By Dr. Giannis Stoitsis
With the majority of countries across the globe affected by the COVID-19, quality assurance and food safety professionals are working hard to ensure continuity of the global supply chain. Today’s most important food producing and exporting countries have been affected by COVID-19 — with cases exponentially increasing and thus causing maximum amounts of damage.
The current landscape
While there’s a large demand by consumers for shelf stable food products — such as macaroni, flour and rice, as well as for fruits and vegetables with high sources of vitamin C, there are restrictions limiting production and causing delays in the transportation. Food production is highly affected as many plants are working in a safe mode and there are fewer workers harvesting fruits and vegetables in the primary sector. Additionally, transportation of food products is facing several problems including delays, a lack of space on airplanes and increased prices. These issues are creating food safety challenges across the industry.
Such delays may result in extended storage, which in turn could affect the quality and safety of products
Food safety challenges
Concerns about the quality and safety of the products: Buyers in food manufacturing and retail companies may have concerns about the quality of products imported from countries highly affected by COVID-19. To address these concerns, they may ask suppliers within these countries to provide assurances of the safety and compliance of production processes, as well as requesting additional certificates. Providing such documentation is challenging for companies due to restrictions that have been applied at a national level in order to control the outbreak. Organizations that meet food safety standards already (such as BRCGS) have revised guidelines to allow for remote audits. According to these new guidelines, remote audits can include live video checks of the manufacturing process, the fabrication of food stuffs and the general hygiene of the site. The use of remote technology is to ensure that adequate controls are in place to avoid abuses that could compromise the integrity of the audit process.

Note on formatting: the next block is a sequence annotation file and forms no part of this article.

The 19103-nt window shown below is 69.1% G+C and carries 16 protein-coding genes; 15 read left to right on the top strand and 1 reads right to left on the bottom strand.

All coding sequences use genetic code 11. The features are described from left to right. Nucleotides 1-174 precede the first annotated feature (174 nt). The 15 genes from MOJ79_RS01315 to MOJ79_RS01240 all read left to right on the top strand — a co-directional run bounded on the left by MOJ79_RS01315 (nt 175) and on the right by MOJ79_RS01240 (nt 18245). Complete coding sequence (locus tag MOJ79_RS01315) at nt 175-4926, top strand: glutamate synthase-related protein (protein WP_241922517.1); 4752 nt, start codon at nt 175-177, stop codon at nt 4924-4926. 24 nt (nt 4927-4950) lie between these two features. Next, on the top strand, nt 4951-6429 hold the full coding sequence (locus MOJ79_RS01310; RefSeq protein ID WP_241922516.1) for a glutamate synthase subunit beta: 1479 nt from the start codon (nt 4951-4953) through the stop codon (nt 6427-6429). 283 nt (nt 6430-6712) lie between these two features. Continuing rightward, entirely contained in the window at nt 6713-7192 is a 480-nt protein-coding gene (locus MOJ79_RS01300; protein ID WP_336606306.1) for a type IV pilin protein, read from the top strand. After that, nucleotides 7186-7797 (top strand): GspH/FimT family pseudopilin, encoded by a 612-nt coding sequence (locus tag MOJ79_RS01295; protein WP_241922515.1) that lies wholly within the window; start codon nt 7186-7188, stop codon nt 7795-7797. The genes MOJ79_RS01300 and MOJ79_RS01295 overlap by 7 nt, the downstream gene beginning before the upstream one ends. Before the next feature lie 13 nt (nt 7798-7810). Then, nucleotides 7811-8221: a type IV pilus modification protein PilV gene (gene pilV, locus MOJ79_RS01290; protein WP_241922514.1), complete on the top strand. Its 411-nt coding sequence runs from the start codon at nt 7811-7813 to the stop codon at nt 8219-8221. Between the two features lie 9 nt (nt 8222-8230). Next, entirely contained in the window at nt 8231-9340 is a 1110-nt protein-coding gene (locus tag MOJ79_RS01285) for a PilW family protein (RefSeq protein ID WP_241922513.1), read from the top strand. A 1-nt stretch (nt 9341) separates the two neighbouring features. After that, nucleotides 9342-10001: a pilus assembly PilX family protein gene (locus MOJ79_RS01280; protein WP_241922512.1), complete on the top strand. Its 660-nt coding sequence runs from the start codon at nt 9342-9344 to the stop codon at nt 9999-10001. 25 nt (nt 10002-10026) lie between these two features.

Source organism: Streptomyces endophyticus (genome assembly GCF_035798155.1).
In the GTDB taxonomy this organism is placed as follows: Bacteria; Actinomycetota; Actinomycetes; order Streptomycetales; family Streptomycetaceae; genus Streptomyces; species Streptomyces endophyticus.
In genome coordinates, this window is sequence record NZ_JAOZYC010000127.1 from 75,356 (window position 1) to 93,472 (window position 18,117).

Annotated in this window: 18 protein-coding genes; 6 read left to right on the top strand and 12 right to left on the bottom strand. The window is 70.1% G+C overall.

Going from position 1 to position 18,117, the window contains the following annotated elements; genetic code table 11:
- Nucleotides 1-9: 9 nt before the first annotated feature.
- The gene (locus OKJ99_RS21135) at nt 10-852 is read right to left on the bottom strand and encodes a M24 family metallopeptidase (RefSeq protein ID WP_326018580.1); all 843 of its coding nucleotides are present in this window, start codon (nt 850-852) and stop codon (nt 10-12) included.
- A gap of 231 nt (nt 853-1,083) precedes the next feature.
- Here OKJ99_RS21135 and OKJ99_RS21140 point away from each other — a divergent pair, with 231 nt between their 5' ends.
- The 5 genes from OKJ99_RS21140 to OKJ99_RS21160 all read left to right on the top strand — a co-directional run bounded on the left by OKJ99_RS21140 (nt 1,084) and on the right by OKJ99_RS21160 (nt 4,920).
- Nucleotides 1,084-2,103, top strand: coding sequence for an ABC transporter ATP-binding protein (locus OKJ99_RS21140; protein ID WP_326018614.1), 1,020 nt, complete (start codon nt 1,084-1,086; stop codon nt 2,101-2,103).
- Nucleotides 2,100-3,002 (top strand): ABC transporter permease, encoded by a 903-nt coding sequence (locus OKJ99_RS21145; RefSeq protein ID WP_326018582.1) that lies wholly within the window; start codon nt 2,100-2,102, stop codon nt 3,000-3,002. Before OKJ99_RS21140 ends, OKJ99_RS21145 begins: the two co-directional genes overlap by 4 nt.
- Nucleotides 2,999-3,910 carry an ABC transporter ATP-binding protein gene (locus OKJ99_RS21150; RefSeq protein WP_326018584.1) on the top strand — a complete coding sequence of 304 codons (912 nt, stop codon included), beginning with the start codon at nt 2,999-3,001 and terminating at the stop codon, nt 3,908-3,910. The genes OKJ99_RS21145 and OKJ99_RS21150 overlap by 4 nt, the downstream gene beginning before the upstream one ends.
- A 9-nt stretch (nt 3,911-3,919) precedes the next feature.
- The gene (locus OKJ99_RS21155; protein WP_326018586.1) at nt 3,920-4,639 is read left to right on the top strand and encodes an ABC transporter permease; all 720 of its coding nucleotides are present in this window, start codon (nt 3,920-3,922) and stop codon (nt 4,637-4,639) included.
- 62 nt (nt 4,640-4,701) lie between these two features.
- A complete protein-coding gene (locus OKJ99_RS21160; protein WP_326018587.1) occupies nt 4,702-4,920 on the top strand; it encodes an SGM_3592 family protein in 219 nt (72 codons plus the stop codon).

Today the most important tool for supplier verification is not available, as on-site audits are not allowed due to travel restrictions. National authorities such as the FDA are already launching new guidelines for alternatives. This new policy was issued to minimize disruptions in the supply chain, yet without having onsite audits as a main tool, companies need to be using Food Safety Plans and other verification activities like sampling, testing or reviewing food safety records regularly. As mentioned in the policy: “Alternative methods need to be defined to provide sufficient assurances that hazards have been significantly minimized or prevented during the period of onsite audit delay.”
Delays in the food supply chain
While loading and unloading has continued to function in the major ports of the world, barge services have been delayed at a number of ports, according to data collected and analyzed by Marine Traffic. Furthermore, major ports around the world have now adopted a 14-day quarantine period for vessels arriving from, or transiting through, China. Such delays in transportation may result in extended storage, which in turn could affect the quality and safety of products — for example the development of toxins in cereals and nuts.
This new landscape is not a temporary situation. The supply chain will be affected for at least several months, resulting in new and continually fluctuating environments which affect the way food safety professionals must perform risk estimation. This reality calls for remote supplier verification and risk estimation, virtual audits and extensive data available to support decision making.
About the Author:
Dr. Giannis Stoitsis is the Head of Product and a business partner of Agroknow. He has more than 10 years’ experience in data-powered agri-food solutions and services. He is an expert in developing and delivering advanced technologies for aggregating, managing, analyzing, discovering and visualizing data to support decision making related to the food safety sector. He has served in various operational positions in Agroknow, such as the CTO and COO, launching several data services for organizations and companies in the food sector.